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Spurs 50 for 50, Number 8- Bruce Bowen

The Spurs defense takes shape when a rambler finds himself a home.

Minnesota Timberwolves v San Antonio Spurs Photos by D. Clarke Evans/NBAE via Getty Images

This year the Spurs are celebrating their 50th season in San Antonio. There have been many highs and a few lows. One trademark of the San Antonio Spurs has been their culture and their consistency. The keys to those qualities lie in their players. Always noted for development as well as being ahead of the curve on scouting international players, the Spurs way has made the franchise one of the most successful of all time. As we look back on the Silver & Black, we recognize the top 50 players in Spurs history. Each day, we will move up the countdown.

Number 8- Bruce Bowen

Cleveland Cavaliers v San Antonio Spurs, Game 2 Photo by Garrett Ellwood/NBAE via Getty Images

Bruce Bowen didn’t breeze through the NBA. After four years at Cal State Fullerton, where he was named to the All-Big West Conference First Team in his senior year, Bowen served as a journeyman playing on four French professional teams and in the Continental Basketball Association (CBA) before stepping onto an NBA court. In his first NBA attempt, a ten-day contract with the Miami Heat in 1997, he played one minute before waiting out the rest of the season.

His Eastern Conference voyage continued through 2001 as Bowen played for the Boston Celtics and the Philadelphia 76ers before returning to Miami. After starting in just 11 games during his first four seasons, he started in 72 games for the Heat during the 2000-01 season averaging 3 rebounds, 1 steal, 1.6 assists (a career best), .6 blocks, and 7.6 points. This got the attention of Gregg Popovich, who recruited Bowen, brought him to San Antonio, and helped him realize his full potential.

Bowen and Duncan talk during the game
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Not only did Bowen find a home in San Antonio, he started in every game he played over the next seven seasons and became one of the most consistent and feared lockdown defenders in the league. His infamy would expand beyond protective perimeter competitor, as accusations from his opponents labeled his aggressive style menacing and reckless. But night after night, Bowen presented the kind of commitment that has defined the Spurs core and culture. After 500 consecutive games played as a Spur, Sports Illustrated listed him as an Iron Man in 2007. His dedication to defense was essential to the success of the Spurs during his eight seasons. But Bruce Bowen went beyond his comfort zone to become a lethal 3-point shooter.

While Gregg Popovich is credited with the league’s increased usage of the corner three, Bowen took advantage of it like no one in league.

Throughout his playoff career, Bowen shot 39.3% beyond the arc. From the corner, Bruce shot 41.6%, but by the 2005-06 season, Bowen utilized the corners more, shooting 90 percent of his shots from the corners and draining 44.6% of them.

Take a moment to consider those numbers in context. If you are any NBA player on one of the 29 teams playing the Spurs on a given night, you have Tony Parker coming at you with lightning quick passes and cuts, Tim Duncan posting up, an unpredictable Manu Ginobili re-positioning with frenetic dexterity, and Bowen hanging out in the far reaches of the court just waiting. Defensively the Spurs have beaten you down, but now you have to cover them as well. Bruce Bowen was custom-made to flourish in this environment, and he did.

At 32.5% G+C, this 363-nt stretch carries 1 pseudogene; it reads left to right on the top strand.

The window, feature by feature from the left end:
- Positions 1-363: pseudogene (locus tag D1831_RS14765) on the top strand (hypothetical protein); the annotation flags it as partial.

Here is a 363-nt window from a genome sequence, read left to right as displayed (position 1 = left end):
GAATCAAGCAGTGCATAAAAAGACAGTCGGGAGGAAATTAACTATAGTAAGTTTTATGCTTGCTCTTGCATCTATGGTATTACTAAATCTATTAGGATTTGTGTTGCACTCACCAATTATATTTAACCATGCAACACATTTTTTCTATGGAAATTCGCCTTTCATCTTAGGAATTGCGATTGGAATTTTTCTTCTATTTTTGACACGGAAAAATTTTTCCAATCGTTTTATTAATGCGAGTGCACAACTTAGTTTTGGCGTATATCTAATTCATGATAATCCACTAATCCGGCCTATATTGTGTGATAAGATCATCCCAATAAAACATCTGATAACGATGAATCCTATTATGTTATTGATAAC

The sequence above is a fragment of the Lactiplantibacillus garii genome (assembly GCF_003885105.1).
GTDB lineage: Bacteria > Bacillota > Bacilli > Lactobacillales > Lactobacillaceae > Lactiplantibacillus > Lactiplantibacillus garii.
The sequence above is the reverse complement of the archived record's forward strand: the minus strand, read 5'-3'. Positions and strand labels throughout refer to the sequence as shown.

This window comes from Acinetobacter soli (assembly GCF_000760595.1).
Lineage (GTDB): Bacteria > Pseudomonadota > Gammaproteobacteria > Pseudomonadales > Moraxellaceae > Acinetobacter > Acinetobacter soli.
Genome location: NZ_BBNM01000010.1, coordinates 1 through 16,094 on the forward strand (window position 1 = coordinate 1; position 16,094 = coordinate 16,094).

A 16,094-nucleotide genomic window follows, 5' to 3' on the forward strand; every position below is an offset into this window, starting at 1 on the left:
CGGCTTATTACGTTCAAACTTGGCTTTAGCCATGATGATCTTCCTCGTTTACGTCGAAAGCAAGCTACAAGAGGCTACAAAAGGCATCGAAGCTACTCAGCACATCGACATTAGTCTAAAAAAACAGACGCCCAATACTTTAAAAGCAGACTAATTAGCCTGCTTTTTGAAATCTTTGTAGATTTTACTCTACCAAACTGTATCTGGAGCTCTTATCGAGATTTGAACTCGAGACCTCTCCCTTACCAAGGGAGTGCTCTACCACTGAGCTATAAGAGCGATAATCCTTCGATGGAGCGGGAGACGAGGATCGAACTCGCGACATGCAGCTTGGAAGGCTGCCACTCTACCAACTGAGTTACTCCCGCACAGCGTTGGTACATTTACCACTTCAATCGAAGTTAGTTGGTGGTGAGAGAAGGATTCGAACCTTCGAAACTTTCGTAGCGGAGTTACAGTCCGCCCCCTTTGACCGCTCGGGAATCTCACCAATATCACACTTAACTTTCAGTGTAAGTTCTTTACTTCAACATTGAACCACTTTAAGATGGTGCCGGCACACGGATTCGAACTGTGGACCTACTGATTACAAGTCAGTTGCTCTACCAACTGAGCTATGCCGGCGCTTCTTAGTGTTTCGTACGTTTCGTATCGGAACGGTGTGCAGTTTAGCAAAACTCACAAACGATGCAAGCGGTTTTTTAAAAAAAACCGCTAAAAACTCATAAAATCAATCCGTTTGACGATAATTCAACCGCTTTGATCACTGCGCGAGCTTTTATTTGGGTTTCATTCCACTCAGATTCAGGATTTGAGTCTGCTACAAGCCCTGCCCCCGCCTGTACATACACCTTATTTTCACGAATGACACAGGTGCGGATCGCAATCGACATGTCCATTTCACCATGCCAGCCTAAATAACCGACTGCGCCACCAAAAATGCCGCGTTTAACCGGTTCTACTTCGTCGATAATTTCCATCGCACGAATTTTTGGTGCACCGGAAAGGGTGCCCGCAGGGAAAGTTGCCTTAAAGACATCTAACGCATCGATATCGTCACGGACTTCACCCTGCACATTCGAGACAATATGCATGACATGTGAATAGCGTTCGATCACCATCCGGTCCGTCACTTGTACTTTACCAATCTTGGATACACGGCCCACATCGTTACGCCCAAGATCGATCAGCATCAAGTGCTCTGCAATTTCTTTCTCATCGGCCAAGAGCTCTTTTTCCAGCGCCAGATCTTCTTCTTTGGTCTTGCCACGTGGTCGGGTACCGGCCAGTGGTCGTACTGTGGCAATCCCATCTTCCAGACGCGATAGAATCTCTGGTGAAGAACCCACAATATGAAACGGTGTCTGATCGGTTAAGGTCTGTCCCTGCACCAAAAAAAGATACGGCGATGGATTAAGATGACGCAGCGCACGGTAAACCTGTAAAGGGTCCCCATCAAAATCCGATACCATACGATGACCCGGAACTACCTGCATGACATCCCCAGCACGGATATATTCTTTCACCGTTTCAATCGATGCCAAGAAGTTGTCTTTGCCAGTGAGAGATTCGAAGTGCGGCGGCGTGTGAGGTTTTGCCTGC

But Bowen was not without controversy and his character was often called into question. He was accused of dangerous closeouts when defending jump shots, leaving the shooter with nowhere to land. On occasion, he picked up flagrant fouls. In a few of those cases, he was fined by the NBA as well as assessed a flagrant. Many times, a hard foul was assessed as a common foul. Some of his hard fouls, like the one against Allen Iverson, show a man in motion who got tangled with a runner on the move. But closeouts on Vince Carter led Carter to speak out against Bowen with venom. But all told, Bowen only amassed seven career flagrant fouls, three of which he received during his eight-season tenure with the Spurs. His high kick on Wally Szczerbiak may be the most egregious of the batch.

Bowen earned five consecutive All-Defensive First Team honors while coming in second as Defensive Player of the Year to Ben Wallace in 2005 and 2006. Incidentally, in 2006 Bowen came in second and Duncan came in third in DPOY voting. He also garnered three consecutive All-Defensive Second Team honors. With defense as a specialty, the offensive contributions were icing on the cake. If that doesn’t aid in explaining who the Spurs were and to what level Bruce Bowen was integral in breaking up a team’s game plan, then…

The 2008-09 Bowen was resigned to come off the bench for a majority of the season. With corresponding lows in most statistical categories, Bowen’s time with the Spurs ended when a trade sent him, along with Fabricio Oberto and Kurt Thomas, to Milwaukee for Richard Jefferson. Soon after, he was waived. A month later, Bruce Bowen announced his retirement.

Bowen had his number 12 retired by the San Antonio Spurs on March 21, 2012, less than 3 years after he retired from the NBA. He is the first Spur never to average double digits in a season to be celebrated in this fashion. Not most renowned for his offensive expertise, he became the prototype of the modern 3-and-D player.

Not only did Bowen contribute to three of the Spurs five championships (the only member of the Spurs to win exactly three), but he also offered the most Spursian contributions by allowing the organization to un-retire his number when signing free agent LaMarcus Aldridge.

Next up: I believe in miracles.

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